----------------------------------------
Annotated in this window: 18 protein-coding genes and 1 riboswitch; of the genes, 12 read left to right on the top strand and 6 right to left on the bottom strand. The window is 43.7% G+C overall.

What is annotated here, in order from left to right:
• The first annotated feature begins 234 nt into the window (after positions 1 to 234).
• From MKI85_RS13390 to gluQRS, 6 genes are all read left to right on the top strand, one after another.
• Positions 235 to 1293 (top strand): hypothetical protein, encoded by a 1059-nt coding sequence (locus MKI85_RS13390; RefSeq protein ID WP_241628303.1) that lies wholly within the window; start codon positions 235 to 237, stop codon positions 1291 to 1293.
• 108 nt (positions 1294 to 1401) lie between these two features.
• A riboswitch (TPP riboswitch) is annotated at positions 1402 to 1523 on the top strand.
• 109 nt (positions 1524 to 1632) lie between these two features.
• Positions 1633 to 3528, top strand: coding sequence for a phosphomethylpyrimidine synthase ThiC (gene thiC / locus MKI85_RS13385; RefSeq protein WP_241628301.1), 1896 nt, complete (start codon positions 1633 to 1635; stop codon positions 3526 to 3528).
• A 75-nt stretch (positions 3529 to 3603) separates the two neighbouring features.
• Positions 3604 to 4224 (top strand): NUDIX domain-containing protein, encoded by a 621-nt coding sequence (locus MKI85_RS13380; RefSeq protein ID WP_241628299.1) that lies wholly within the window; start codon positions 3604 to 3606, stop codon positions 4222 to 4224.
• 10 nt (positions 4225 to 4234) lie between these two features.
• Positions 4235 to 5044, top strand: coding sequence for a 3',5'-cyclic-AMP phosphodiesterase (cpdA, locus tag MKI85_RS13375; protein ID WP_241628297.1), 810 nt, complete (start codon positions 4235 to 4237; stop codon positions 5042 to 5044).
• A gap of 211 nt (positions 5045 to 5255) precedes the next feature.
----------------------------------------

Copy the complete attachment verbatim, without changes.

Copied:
Annotated in this window: 18 protein-coding genes and 1 riboswitch; of the genes, 12 read left to right on the top strand and 6 right to left on the bottom strand. The window is 43.7% G+C overall.

What is annotated here, in order from left to right:
• The first annotated feature begins 234 nt into the window (after positions 1 to 234).
• From MKI85_RS13390 to gluQRS, 6 genes are all read left to right on the top strand, one after another.
• Positions 235 to 1293 (top strand): hypothetical protein, encoded by a 1059-nt coding sequence (locus MKI85_RS13390; RefSeq protein ID WP_241628303.1) that lies wholly within the window; start codon positions 235 to 237, stop codon positions 1291 to 1293.
• 108 nt (positions 1294 to 1401) lie between these two features.
• A riboswitch (TPP riboswitch) is annotated at positions 1402 to 1523 on the top strand.
• 109 nt (positions 1524 to 1632) lie between these two features.
• Positions 1633 to 3528, top strand: coding sequence for a phosphomethylpyrimidine synthase ThiC (gene thiC / locus MKI85_RS13385; RefSeq protein WP_241628301.1), 1896 nt, complete (start codon positions 1633 to 1635; stop codon positions 3526 to 3528).
• A 75-nt stretch (positions 3529 to 3603) separates the two neighbouring features.
• Positions 3604 to 4224 (top strand): NUDIX domain-containing protein, encoded by a 621-nt coding sequence (locus MKI85_RS13380; RefSeq protein ID WP_241628299.1) that lies wholly within the window; start codon positions 3604 to 3606, stop codon positions 4222 to 4224.
• 10 nt (positions 4225 to 4234) lie between these two features.
• Positions 4235 to 5044, top strand: coding sequence for a 3',5'-cyclic-AMP phosphodiesterase (cpdA, locus tag MKI85_RS13375; protein ID WP_241628297.1), 810 nt, complete (start codon positions 4235 to 4237; stop codon positions 5042 to 5044).
• A gap of 211 nt (positions 5045 to 5255) precedes the next feature.